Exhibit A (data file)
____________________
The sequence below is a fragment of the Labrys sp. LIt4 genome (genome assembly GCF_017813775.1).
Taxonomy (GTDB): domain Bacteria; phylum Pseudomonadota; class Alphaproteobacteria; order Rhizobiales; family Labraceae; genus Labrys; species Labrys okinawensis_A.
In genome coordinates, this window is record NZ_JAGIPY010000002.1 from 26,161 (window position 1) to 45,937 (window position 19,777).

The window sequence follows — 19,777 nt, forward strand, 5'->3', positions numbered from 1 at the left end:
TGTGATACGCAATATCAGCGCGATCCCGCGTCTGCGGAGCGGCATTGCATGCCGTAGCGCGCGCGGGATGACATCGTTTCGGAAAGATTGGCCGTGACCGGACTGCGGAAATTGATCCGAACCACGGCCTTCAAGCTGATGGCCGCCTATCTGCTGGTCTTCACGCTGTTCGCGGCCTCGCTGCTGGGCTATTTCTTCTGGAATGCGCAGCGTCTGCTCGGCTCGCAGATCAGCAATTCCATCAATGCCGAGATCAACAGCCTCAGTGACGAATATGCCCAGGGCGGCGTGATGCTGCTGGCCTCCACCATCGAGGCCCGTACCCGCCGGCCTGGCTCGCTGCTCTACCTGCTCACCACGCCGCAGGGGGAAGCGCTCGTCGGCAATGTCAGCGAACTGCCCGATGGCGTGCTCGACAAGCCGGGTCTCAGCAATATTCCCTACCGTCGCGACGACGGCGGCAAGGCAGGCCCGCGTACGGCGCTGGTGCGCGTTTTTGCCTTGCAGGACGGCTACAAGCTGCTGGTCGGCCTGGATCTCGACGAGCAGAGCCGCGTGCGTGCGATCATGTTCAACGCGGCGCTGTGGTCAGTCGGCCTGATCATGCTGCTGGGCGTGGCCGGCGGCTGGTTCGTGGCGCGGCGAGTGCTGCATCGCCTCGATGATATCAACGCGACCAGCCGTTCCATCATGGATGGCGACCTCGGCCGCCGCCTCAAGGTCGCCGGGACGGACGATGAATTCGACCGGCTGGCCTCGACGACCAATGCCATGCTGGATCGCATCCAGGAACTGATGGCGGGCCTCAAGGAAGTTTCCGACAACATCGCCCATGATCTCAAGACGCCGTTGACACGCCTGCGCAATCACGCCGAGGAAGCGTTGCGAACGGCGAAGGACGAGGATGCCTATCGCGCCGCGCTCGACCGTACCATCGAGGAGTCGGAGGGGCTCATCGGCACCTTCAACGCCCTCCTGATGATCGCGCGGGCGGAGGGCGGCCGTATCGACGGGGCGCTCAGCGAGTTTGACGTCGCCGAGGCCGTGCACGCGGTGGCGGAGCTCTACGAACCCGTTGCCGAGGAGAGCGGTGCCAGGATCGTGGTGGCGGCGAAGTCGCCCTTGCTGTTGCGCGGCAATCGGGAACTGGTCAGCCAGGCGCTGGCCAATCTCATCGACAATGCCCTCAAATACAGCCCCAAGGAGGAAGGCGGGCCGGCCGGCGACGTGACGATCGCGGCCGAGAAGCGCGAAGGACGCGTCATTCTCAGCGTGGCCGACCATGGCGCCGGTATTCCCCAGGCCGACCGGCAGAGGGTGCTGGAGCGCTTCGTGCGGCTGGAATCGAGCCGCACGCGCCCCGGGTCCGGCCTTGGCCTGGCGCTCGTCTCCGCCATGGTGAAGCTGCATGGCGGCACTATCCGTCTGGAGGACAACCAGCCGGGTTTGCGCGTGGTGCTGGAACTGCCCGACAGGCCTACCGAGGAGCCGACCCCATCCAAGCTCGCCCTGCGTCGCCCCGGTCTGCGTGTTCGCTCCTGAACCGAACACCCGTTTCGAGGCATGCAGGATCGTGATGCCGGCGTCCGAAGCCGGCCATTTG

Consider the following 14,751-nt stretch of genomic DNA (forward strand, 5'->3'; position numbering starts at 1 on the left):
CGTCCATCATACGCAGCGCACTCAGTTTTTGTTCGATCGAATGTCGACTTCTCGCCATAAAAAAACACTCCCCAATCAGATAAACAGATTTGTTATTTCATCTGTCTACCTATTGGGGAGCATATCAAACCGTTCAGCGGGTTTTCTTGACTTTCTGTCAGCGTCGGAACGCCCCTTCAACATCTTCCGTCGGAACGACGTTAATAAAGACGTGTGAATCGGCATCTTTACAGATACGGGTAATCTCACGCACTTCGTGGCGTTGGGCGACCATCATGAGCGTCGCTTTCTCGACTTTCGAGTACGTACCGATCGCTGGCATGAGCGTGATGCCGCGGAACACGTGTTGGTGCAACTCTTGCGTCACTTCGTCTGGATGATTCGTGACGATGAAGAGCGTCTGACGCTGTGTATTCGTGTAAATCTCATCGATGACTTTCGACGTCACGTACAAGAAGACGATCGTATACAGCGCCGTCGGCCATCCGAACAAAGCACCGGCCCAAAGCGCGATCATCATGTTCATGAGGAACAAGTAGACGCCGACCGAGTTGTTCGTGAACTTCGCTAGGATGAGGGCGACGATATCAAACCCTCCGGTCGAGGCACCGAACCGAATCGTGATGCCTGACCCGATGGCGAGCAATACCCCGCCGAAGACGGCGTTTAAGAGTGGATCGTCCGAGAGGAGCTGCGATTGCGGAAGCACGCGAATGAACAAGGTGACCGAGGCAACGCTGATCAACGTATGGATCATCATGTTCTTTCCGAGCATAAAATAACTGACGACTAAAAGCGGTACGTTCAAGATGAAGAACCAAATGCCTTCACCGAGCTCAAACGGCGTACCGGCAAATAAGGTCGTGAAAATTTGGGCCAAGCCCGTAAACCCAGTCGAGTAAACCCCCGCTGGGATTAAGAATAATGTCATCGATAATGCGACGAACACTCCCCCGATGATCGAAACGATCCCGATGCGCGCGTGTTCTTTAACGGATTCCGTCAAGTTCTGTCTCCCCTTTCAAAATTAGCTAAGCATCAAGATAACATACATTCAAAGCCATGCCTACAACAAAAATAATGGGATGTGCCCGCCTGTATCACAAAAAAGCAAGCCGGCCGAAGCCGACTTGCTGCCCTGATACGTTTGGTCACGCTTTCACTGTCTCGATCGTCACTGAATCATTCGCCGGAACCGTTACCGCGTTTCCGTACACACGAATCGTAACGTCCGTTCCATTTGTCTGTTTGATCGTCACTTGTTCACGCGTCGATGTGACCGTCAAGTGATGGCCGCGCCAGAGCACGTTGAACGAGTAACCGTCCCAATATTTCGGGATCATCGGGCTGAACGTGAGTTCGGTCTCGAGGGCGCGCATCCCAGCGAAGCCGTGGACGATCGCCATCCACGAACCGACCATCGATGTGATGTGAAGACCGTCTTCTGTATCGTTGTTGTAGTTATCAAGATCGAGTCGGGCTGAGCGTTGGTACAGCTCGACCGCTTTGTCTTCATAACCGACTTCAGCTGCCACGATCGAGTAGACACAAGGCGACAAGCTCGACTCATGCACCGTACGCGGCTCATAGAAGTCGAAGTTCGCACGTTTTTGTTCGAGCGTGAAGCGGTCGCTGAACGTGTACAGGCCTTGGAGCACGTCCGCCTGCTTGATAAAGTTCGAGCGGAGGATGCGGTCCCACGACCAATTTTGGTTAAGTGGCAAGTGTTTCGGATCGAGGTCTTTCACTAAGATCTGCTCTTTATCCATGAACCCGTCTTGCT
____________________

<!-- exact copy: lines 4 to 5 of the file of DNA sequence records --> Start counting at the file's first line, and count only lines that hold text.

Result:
The window sequence follows — 19,777 nt, forward strand, 5'->3', positions numbered from 1 at the left end:
TGTGATACGCAATATCAGCGCGATCCCGCGTCTGCGGAGCGGCATTGCATGCCGTAGCGCGCGCGGGATGACATCGTTTCGGAAAGATTGGCCGTGACCGGACTGCGGAAATTGATCCGAACCACGGCCTTCAAGCTGATGGCCGCCTATCTGCTGGTCTTCACGCTGTTCGCGGCCTCGCTGCTGGGCTATTTCTTCTGGAATGCGCAGCGTCTGCTCGGCTCGCAGATCAGCAATTCCATCAATGCCGAGATCAACAGCCTCAGTGACGAATATGCCCAGGGCGGCGTGATGCTGCTGGCCTCCACCATCGAGGCCCGTACCCGCCGGCCTGGCTCGCTGCTCTACCTGCTCACCACGCCGCAGGGGGAAGCGCTCGTCGGCAATGTCAGCGAACTGCCCGATGGCGTGCTCGACAAGCCGGGTCTCAGCAATATTCCCTACCGTCGCGACGACGGCGGCAAGGCAGGCCCGCGTACGGCGCTGGTGCGCGTTTTTGCCTTGCAGGACGGCTACAAGCTGCTGGTCGGCCTGGATCTCGACGAGCAGAGCCGCGTGCGTGCGATCATGTTCAACGCGGCGCTGTGGTCAGTCGGCCTGATCATGCTGCTGGGCGTGGCCGGCGGCTGGTTCGTGGCGCGGCGAGTGCTGCATCGCCTCGATGATATCAACGCGACCAGCCGTTCCATCATGGATGGCGACCTCGGCCGCCGCCTCAAGGTCGCCGGGACGGACGATGAATTCGACCGGCTGGCCTCGACGACCAATGCCATGCTGGATCGCATCCAGGAACTGATGGCGGGCCTCAAGGAAGTTTCCGACAACATCGCCCATGATCTCAAGACGCCGTTGACACGCCTGCGCAATCACGCCGAGGAAGCGTTGCGAACGGCGAAGGACGAGGATGCCTATCGCGCCGCGCTCGACCGTACCATCGAGGAGTCGGAGGGGCTCATCGGCACCTTCAACGCCCTCCTGATGATCGCGCGGGCGGAGGGCGGCCGTATCGACGGGGCGCTCAGCGAGTTTGACGTCGCCGAGGCCGTGCACGCGGTGGCGGAGCTCTACGAACCCGTTGCCGAGGAGAGCGGTGCCAGGATCGTGGTGGCGGCGAAGTCGCCCTTGCTGTTGCGCGGCAATCGGGAACTGGTCAGCCAGGCGCTGGCCAATCTCATCGACAATGCCCTCAAATACAGCCCCAAGGAGGAAGGCGGGCCGGCCGGCGACGTGACGATCGCGGCCGAGAAGCGCGAAGGACGCGTCATTCTCAGCGTGGCCGACCATGGCGCCGGTATTCCCCAGGCCGACCGGCAGAGGGTGCTGGAGCGCTTCGTGCGGCTGGAATCGAGCCGCACGCGCCCCGGGTCCGGCCTTGGCCTGGCGCTCGTCTCCGCCATGGTGAAGCTGCATGGCGGCACTATCCGTCTGGAGGACAACCAGCCGGGTTTGCGCGTGGTGCTGGAACTGCCCGACAGGCCTACCGAGGAGCCGACCCCATCCAAGCTCGCCCTGCGTCGCCCCGGTCTGCGTGTTCGCTCCTGAACCGAACACCCGTTTCGAGGCATGCAGGATCGTGATGCCGGCGTCCGAAGCCGGCCATTTG